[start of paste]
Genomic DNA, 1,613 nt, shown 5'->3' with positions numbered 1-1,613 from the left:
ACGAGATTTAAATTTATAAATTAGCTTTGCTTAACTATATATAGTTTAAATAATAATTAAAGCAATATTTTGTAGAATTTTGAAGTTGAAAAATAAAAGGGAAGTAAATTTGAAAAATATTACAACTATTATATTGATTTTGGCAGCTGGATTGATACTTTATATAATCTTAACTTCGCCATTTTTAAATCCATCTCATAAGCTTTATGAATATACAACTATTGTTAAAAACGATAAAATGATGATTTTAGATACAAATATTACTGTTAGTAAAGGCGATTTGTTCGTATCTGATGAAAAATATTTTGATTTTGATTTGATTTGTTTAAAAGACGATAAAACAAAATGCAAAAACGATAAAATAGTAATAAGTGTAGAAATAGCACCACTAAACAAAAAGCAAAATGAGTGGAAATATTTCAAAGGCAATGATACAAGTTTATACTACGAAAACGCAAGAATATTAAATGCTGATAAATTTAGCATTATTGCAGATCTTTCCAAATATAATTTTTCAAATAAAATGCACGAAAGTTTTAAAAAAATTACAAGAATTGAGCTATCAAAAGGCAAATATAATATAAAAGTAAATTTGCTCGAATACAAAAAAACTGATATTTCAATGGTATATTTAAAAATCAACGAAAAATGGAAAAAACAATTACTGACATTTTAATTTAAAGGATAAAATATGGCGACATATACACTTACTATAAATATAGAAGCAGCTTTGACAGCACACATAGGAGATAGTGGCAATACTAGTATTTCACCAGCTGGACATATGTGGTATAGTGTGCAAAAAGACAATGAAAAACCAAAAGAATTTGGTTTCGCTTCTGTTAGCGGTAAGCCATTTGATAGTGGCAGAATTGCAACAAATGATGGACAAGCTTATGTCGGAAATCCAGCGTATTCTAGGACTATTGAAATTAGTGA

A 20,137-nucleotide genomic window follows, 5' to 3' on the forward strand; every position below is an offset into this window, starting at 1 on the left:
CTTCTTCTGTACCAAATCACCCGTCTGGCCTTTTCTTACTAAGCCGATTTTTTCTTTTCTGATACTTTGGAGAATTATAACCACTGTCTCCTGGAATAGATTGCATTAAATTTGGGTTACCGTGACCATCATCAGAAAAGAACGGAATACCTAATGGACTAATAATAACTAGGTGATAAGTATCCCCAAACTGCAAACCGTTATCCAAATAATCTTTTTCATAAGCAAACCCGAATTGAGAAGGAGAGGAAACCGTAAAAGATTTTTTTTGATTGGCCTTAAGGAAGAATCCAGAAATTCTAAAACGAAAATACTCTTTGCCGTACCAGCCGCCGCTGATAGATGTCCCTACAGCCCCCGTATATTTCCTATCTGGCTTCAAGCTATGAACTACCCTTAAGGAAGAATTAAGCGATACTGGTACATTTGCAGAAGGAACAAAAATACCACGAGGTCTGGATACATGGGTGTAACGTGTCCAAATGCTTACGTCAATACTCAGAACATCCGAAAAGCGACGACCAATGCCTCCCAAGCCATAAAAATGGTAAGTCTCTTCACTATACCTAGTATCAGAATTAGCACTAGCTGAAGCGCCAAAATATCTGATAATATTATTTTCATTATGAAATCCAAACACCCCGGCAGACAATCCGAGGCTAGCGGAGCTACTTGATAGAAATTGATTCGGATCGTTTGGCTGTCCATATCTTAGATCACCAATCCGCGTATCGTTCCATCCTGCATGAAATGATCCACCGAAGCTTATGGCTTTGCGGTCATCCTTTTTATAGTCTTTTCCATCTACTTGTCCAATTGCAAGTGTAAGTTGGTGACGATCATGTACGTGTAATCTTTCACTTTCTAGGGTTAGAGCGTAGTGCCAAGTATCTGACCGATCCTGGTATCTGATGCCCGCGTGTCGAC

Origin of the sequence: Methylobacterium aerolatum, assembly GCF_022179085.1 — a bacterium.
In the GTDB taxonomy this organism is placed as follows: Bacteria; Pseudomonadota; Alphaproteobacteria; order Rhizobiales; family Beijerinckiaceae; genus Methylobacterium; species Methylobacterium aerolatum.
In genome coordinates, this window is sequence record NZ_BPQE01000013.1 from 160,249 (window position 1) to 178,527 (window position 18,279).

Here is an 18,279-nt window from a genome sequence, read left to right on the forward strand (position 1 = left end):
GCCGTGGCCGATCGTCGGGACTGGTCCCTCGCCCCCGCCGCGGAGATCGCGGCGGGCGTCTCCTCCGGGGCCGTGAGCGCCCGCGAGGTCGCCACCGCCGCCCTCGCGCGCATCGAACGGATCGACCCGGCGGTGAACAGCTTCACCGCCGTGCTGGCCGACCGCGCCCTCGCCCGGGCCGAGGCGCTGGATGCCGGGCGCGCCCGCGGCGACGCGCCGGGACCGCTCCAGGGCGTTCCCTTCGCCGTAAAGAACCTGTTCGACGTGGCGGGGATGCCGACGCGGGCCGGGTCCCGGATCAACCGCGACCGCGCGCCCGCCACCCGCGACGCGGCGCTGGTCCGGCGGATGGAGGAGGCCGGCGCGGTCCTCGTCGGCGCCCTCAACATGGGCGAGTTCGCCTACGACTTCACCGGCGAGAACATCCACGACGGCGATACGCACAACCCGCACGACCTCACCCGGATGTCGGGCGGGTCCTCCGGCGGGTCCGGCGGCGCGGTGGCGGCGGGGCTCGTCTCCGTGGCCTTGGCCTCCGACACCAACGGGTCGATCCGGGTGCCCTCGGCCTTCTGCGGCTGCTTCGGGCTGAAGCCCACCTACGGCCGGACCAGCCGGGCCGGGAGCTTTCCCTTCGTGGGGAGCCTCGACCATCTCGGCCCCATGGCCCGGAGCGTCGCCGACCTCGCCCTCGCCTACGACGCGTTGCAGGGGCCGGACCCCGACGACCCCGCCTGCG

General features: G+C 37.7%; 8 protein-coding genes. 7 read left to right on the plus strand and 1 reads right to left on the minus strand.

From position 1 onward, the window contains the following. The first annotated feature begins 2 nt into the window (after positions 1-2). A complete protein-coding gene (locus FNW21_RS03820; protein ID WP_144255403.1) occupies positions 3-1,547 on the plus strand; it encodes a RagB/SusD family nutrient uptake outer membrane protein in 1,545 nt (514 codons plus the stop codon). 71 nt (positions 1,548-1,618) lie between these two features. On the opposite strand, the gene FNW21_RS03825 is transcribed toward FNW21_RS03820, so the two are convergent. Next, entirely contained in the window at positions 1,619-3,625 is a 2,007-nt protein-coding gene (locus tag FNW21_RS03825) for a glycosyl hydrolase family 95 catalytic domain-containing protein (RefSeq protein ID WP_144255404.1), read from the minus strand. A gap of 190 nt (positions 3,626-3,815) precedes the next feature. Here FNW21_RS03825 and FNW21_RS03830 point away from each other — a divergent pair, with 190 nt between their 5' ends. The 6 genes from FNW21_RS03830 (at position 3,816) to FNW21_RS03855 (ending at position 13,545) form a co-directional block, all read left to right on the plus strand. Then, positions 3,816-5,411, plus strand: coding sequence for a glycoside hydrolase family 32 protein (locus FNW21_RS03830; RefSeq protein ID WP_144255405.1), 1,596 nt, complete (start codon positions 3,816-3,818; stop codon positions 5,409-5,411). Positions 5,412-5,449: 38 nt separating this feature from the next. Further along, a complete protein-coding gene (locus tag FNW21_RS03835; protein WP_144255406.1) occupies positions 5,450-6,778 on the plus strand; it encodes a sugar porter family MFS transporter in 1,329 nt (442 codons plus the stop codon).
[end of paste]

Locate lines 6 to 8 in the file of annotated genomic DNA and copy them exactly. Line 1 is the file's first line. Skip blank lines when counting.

In the GTDB taxonomy this organism is placed as follows: Bacteria; Pseudomonadota; Alphaproteobacteria; order Rhizobiales; family Beijerinckiaceae; genus Methylobacterium; species Methylobacterium aerolatum.
In genome coordinates, this window is sequence record NZ_BPQE01000013.1 from 160,249 (window position 1) to 178,527 (window position 18,279).

Here is an 18,279-nt window from a genome sequence, read left to right on the forward strand (position 1 = left end):